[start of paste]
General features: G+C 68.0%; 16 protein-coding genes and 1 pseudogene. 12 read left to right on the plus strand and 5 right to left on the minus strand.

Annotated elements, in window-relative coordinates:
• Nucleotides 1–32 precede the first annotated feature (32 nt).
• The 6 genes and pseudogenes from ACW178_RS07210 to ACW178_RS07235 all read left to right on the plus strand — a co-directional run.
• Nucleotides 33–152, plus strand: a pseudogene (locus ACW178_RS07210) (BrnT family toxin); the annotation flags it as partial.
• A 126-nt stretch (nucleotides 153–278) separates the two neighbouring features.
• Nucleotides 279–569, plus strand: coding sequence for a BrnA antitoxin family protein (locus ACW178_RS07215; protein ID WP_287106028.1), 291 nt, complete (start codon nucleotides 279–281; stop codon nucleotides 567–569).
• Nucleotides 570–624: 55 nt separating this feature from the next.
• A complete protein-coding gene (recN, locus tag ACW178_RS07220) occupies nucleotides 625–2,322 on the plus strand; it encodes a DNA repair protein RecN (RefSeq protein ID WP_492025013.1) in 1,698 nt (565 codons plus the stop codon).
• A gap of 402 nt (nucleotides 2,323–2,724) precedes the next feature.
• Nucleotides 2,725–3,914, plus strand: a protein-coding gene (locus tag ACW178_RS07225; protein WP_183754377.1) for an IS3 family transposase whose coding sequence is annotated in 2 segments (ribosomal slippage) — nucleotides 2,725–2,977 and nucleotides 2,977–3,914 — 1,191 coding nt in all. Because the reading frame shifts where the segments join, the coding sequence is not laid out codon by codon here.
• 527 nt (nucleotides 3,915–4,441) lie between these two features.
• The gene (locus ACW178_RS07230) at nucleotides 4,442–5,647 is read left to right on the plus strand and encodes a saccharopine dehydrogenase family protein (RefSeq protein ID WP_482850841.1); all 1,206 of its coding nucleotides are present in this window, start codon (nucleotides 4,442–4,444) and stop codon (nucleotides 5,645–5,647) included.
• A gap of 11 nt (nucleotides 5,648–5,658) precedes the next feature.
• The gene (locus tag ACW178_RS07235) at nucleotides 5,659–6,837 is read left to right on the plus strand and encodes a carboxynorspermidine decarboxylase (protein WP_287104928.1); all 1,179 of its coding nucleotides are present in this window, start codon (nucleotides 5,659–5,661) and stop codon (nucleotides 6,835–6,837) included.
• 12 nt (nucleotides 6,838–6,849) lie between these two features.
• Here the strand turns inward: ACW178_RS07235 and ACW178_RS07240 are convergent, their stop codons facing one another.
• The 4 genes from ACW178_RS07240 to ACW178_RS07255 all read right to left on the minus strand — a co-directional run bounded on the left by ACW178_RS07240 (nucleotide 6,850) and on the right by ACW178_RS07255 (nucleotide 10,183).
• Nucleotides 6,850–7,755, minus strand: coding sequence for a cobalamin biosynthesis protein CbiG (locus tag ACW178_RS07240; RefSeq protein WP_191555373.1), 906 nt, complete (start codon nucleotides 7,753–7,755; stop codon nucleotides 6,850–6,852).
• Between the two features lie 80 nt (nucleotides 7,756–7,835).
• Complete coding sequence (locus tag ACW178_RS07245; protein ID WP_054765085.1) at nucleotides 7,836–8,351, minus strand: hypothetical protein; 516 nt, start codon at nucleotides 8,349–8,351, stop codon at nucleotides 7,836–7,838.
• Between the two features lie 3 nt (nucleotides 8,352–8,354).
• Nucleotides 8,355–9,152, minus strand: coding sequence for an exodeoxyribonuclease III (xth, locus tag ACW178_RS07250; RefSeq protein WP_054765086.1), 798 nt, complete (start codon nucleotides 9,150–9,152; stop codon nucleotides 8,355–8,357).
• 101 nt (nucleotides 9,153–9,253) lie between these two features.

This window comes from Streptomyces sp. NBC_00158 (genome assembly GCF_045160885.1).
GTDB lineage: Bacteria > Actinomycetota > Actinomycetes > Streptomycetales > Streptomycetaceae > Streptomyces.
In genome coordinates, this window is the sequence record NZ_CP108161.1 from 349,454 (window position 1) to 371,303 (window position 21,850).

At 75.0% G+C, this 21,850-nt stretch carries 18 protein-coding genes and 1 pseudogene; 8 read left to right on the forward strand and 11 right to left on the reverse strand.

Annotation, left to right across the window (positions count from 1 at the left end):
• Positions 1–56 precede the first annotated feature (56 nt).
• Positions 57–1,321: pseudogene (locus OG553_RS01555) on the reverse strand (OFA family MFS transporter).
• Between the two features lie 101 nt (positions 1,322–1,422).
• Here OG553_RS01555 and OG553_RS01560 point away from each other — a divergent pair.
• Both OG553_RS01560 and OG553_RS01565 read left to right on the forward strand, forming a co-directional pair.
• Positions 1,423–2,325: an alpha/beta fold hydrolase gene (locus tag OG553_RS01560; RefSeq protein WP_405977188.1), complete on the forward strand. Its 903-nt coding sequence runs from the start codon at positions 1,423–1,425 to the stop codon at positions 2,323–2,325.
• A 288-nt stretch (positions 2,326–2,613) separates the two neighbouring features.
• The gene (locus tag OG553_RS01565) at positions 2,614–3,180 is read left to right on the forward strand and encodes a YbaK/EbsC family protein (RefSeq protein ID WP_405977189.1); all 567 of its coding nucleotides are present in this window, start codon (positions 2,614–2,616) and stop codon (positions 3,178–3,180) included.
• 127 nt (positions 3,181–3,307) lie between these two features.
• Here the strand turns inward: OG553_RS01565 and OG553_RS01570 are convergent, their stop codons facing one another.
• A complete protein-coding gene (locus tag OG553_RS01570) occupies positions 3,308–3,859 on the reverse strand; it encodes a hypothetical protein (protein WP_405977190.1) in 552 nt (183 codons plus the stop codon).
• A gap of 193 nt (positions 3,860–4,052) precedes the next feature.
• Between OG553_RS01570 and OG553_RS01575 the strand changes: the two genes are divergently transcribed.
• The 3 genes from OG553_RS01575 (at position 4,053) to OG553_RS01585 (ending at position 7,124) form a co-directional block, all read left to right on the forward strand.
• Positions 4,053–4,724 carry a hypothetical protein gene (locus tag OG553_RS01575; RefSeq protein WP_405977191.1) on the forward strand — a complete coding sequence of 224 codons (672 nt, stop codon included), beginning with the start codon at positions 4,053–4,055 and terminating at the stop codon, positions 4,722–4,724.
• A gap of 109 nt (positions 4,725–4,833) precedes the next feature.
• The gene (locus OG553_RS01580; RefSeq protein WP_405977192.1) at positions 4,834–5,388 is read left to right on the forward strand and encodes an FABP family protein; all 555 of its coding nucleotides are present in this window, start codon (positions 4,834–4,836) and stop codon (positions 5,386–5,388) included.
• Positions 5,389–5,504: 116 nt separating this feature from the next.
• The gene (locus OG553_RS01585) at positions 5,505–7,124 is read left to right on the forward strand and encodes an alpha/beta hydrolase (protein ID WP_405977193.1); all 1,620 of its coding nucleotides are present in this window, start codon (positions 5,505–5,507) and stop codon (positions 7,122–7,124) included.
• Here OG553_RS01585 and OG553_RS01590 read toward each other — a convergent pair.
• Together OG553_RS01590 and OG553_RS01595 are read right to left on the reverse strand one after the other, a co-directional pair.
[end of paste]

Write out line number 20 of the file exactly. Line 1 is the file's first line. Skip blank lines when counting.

• Between the two features lie 80 nt (nucleotides 7,756–7,835).